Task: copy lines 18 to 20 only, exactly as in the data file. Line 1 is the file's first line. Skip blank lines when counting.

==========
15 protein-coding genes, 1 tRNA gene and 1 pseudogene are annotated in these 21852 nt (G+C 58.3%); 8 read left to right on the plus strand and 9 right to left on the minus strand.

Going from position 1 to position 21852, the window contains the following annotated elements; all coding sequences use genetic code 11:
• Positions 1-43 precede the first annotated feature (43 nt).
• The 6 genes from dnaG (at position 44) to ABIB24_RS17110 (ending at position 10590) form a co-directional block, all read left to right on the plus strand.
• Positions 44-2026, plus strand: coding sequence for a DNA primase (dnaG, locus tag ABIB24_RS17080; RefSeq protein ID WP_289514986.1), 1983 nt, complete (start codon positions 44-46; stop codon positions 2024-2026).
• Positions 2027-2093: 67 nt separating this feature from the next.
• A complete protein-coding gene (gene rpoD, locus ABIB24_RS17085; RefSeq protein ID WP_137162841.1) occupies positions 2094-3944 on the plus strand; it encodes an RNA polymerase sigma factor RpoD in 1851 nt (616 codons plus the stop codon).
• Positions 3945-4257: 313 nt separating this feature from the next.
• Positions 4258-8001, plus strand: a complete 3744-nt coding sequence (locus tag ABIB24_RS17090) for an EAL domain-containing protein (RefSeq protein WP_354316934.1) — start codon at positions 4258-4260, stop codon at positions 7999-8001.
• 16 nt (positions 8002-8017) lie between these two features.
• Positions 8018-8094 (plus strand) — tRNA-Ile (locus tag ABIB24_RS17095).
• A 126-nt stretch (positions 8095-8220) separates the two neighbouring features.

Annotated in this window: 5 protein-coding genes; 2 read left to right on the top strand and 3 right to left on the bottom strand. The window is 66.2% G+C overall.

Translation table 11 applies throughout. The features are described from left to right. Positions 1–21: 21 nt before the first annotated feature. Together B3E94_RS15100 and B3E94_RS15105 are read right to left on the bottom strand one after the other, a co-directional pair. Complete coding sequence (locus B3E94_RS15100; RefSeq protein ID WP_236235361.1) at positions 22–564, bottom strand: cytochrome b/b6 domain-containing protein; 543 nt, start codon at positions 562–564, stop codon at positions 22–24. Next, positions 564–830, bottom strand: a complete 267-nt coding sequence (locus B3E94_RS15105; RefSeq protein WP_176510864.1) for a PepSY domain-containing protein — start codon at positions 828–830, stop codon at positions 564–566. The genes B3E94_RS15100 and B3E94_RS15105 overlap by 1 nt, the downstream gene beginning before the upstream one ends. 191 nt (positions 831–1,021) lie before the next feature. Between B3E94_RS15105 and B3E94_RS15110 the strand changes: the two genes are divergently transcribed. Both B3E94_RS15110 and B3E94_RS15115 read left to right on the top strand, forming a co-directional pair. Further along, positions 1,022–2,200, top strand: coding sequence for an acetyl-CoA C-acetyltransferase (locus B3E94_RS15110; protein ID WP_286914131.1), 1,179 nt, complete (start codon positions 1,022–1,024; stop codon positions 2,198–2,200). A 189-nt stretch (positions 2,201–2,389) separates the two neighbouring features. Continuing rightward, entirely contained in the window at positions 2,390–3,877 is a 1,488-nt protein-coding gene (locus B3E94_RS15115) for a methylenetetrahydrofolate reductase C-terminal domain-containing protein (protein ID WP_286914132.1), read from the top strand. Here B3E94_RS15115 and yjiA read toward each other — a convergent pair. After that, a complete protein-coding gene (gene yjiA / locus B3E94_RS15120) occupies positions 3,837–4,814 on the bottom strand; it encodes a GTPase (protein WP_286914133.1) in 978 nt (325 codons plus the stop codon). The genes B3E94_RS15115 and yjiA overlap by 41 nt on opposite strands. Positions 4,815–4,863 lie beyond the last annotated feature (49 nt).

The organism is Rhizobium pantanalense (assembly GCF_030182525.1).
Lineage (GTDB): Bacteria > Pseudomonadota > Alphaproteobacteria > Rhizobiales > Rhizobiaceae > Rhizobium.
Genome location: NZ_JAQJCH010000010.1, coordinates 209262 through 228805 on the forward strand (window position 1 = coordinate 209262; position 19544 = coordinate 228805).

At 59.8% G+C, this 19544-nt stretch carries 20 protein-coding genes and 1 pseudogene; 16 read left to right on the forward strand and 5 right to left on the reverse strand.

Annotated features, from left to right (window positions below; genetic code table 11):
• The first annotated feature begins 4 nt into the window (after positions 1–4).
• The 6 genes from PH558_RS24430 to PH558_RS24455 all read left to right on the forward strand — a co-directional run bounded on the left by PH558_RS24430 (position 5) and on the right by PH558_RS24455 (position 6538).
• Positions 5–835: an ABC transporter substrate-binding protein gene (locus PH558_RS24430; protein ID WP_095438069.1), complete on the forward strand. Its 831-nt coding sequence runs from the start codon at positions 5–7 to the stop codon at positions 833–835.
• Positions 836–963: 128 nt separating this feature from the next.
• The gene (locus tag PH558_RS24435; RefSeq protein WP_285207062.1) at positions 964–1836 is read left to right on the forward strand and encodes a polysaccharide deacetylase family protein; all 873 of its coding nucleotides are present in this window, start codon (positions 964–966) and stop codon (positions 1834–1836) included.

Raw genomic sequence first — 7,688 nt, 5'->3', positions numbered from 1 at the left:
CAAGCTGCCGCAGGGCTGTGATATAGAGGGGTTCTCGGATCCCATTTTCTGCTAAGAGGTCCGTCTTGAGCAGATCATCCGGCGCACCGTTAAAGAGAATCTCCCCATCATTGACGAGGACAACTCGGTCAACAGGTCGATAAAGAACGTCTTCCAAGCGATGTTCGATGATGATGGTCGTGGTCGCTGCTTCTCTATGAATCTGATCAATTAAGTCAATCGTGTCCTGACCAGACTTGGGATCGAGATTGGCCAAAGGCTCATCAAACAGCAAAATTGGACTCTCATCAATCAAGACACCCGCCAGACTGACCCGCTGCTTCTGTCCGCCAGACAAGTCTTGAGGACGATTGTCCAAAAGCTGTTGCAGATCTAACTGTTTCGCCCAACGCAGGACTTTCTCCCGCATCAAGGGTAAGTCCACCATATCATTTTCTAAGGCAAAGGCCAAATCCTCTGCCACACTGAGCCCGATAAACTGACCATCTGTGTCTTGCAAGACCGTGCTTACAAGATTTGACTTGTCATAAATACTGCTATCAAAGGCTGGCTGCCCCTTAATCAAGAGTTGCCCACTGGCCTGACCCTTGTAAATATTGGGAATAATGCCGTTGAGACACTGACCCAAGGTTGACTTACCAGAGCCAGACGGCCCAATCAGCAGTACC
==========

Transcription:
At 59.8% G+C, this 19544-nt stretch carries 20 protein-coding genes and 1 pseudogene; 16 read left to right on the forward strand and 5 right to left on the reverse strand.

Annotated features, from left to right (window positions below; genetic code table 11):
• The first annotated feature begins 4 nt into the window (after positions 1–4).